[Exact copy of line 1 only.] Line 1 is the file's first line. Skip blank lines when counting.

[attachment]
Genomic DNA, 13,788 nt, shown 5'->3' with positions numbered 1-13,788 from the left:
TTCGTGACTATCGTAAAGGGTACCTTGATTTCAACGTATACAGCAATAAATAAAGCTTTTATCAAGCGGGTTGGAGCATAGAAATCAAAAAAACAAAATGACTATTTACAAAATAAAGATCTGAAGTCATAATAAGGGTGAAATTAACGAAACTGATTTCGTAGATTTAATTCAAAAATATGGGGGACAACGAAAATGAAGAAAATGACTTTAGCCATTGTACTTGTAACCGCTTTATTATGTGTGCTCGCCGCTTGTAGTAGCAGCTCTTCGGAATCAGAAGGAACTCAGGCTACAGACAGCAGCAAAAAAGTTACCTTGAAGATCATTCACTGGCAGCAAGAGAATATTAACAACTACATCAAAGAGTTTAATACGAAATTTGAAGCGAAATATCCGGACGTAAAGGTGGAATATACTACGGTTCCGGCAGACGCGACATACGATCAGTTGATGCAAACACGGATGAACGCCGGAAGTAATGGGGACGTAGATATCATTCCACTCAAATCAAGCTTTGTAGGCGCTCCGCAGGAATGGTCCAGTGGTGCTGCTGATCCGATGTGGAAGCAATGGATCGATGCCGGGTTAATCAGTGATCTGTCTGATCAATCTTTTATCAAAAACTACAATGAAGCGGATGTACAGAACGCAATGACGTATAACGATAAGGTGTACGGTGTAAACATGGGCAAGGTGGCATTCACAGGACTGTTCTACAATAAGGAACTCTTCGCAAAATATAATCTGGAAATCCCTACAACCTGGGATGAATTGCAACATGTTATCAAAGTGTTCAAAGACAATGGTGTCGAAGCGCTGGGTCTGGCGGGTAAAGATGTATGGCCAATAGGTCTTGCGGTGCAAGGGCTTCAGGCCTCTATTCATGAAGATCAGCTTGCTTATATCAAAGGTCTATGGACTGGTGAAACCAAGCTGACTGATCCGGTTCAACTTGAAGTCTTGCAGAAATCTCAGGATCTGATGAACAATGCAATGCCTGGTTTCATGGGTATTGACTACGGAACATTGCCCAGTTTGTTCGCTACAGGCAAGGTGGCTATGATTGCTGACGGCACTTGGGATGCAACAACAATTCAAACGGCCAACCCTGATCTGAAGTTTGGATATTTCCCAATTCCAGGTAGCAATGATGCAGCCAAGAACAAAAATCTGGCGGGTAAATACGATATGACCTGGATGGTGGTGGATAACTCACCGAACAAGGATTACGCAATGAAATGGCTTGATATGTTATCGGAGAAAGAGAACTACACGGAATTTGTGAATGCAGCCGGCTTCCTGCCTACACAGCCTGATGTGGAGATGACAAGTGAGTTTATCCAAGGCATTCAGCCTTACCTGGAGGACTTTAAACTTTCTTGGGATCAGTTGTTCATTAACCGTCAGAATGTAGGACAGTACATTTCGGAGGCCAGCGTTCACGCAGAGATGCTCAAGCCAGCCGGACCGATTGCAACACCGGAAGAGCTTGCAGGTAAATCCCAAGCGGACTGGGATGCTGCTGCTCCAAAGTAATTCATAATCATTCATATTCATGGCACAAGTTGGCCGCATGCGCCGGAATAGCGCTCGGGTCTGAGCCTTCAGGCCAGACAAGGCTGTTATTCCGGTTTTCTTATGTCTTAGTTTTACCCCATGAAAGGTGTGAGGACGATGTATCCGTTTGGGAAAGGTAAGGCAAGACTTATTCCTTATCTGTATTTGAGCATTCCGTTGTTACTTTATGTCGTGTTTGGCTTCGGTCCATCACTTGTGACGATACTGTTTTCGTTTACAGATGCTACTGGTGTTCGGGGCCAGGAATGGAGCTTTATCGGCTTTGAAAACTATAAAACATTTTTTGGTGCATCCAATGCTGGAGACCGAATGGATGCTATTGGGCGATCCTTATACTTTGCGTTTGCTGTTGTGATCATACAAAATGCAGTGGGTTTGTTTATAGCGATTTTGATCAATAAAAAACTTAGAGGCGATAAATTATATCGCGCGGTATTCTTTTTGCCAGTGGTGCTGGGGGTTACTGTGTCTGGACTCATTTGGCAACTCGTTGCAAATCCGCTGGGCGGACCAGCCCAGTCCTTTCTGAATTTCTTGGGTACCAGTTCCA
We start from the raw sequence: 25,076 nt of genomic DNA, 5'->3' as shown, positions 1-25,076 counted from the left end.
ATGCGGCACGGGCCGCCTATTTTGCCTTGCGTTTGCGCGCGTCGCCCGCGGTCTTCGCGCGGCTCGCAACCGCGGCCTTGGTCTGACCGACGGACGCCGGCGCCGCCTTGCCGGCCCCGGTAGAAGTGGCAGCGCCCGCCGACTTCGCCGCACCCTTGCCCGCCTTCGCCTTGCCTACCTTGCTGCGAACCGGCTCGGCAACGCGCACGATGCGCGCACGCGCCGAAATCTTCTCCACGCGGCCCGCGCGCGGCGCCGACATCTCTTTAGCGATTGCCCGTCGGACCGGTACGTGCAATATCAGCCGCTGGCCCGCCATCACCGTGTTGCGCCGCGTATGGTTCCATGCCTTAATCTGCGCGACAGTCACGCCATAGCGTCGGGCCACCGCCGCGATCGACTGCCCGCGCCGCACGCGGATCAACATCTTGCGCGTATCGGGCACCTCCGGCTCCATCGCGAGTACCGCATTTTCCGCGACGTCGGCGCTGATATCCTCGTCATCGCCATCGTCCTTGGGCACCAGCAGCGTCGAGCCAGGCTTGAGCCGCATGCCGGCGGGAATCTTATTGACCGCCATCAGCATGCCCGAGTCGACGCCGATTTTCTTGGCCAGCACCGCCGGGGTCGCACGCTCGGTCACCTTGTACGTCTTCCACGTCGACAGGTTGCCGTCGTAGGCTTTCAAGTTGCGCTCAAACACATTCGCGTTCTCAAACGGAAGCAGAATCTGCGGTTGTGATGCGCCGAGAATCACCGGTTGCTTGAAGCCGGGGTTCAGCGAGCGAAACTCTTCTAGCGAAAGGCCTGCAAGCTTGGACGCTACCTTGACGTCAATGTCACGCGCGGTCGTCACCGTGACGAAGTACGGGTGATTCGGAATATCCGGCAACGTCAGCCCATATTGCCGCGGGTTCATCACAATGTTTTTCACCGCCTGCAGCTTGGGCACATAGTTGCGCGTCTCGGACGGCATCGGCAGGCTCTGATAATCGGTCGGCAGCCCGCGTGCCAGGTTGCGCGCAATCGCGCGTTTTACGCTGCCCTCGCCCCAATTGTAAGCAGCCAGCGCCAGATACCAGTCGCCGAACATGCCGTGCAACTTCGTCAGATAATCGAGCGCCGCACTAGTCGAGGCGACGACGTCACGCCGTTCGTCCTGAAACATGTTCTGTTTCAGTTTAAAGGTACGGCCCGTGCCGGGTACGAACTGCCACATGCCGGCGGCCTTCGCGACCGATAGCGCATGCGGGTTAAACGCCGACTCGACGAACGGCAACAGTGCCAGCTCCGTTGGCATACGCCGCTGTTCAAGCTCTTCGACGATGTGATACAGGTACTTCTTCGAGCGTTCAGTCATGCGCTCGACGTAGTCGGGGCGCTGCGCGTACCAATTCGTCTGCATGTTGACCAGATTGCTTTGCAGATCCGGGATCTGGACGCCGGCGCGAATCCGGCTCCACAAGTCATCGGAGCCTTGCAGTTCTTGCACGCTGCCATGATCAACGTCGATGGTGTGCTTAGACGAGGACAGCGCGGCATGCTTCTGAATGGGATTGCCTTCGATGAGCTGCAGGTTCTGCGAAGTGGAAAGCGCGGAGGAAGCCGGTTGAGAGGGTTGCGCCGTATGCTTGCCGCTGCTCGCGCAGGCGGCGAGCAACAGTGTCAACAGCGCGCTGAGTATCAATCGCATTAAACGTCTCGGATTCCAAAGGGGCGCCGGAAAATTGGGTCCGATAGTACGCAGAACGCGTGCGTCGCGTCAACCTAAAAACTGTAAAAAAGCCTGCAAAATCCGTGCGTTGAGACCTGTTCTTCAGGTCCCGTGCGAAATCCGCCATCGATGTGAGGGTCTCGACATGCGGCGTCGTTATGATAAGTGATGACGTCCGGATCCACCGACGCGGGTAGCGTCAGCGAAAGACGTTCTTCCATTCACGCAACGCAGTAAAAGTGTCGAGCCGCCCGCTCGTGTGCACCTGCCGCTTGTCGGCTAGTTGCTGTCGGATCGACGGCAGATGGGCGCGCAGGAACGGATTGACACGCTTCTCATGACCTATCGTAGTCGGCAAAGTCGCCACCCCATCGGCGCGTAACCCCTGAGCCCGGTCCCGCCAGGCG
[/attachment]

Genomic DNA, 13,788 nt, shown 5'->3' with positions numbered 1-13,788 from the left: